Because mitochondria are rod shaped and only 0.1 to 0.2 µm in diameter, they are at the resolution limit of a light microscope. However, mitochondria were described by staining with iron hematoxylin many years before they were studied by electron microscopy. Today, this technique is primarily of historical interest because of the availability of mitochondria-specific vital dyes and antibodies.
Mitochondria can be distinguished as darkly stained, thread-like structures in the apical cytoplasm of some cells. They appear as dark grey lines that run parallel to the long axis of the cell and perpendicular to the cell surface.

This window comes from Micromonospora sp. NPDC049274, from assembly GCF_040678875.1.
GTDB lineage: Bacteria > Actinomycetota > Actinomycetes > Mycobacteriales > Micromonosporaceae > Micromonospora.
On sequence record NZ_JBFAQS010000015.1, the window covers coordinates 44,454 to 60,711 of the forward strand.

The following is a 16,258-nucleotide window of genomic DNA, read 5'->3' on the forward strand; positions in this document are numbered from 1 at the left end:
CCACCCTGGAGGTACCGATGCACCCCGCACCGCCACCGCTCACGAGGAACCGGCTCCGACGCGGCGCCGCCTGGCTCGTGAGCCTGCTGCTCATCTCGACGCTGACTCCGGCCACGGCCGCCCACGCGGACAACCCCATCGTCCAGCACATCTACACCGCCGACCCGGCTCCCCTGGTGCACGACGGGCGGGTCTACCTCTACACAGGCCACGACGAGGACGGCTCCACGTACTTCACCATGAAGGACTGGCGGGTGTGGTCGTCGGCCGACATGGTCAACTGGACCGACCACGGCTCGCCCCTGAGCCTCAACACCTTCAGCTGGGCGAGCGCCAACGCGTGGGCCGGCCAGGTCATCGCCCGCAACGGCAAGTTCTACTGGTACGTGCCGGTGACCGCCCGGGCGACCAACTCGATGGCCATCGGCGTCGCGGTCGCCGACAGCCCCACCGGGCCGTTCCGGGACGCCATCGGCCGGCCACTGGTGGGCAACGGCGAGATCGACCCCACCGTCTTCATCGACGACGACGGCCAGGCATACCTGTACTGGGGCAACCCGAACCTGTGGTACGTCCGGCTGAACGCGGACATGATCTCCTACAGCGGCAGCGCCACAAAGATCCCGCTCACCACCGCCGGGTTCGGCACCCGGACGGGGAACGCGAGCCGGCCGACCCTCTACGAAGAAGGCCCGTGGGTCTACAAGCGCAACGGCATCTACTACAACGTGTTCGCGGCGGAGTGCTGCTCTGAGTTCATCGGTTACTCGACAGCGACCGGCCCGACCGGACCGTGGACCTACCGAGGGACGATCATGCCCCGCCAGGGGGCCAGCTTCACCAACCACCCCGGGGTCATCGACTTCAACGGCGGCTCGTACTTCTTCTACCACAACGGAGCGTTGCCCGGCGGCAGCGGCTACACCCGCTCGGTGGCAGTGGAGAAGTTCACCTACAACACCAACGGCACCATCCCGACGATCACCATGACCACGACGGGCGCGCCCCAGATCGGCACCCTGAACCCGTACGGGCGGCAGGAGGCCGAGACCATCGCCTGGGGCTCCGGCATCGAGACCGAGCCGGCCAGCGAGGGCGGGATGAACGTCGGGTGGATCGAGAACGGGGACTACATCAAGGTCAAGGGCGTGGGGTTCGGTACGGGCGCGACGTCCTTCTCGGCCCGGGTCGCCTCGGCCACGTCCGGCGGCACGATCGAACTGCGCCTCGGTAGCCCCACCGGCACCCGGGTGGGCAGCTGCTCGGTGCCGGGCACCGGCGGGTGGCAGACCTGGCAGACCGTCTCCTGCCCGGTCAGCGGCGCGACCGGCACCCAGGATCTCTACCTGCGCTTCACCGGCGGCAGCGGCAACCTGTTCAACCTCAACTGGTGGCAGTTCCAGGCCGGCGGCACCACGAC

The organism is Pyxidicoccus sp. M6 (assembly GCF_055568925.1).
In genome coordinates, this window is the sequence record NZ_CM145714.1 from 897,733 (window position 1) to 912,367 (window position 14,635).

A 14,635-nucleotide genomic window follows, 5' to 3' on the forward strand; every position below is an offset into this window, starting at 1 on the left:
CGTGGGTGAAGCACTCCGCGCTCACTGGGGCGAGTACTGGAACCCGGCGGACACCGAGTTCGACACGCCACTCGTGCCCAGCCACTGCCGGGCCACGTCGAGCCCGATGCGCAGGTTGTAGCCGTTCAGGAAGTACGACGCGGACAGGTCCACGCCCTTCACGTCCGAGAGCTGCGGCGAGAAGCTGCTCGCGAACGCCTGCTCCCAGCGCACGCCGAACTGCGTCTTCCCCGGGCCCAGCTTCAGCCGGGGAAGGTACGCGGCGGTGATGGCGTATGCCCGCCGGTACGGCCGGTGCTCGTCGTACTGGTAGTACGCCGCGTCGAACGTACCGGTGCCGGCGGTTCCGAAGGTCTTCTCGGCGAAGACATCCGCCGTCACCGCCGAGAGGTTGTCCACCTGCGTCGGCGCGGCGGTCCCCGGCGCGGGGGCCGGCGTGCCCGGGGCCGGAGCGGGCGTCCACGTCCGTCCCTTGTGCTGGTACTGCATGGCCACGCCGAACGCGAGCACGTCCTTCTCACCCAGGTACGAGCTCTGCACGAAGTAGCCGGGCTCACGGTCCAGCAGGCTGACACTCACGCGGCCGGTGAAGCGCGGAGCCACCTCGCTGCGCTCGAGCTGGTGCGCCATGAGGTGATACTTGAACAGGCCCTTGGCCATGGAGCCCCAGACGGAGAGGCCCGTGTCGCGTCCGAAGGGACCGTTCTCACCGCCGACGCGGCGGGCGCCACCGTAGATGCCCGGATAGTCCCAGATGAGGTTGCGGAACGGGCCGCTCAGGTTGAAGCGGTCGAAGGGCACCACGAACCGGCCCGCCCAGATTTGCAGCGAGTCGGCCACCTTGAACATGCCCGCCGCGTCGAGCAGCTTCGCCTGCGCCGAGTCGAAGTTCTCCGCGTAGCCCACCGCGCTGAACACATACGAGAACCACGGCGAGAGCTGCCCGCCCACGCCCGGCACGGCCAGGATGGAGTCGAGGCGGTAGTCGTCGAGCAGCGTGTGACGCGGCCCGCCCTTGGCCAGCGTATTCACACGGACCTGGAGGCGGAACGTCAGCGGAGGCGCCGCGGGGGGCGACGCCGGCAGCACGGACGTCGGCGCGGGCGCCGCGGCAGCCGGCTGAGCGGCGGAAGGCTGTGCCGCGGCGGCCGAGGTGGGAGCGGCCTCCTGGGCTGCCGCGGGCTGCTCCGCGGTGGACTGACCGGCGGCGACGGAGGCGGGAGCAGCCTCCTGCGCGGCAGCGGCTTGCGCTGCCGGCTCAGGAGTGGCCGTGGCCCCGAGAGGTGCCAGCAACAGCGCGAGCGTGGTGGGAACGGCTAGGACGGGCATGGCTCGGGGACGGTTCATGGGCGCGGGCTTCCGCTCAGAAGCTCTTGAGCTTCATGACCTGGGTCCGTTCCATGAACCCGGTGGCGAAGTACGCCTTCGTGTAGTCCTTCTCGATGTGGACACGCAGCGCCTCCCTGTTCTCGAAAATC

The Golgi apparatus is visible as an unstained region adjacent to the nucleus.
These cells are polarized with their basal surface resting on the underlying connective tissue while the apical surface faces the lumen.
The liver is composed primarily of hepatocytes. Examine individual hepatocytes at high magnification.
The cytoplasm is filled with so many mitochondria that it is difficult to distinguish them individually. The mitochondria are thread-like or granular depending on their orientation.
Although the nucleus does not stain, the nucleolus is prominently stained. Some of the cells have more than one nucleolus.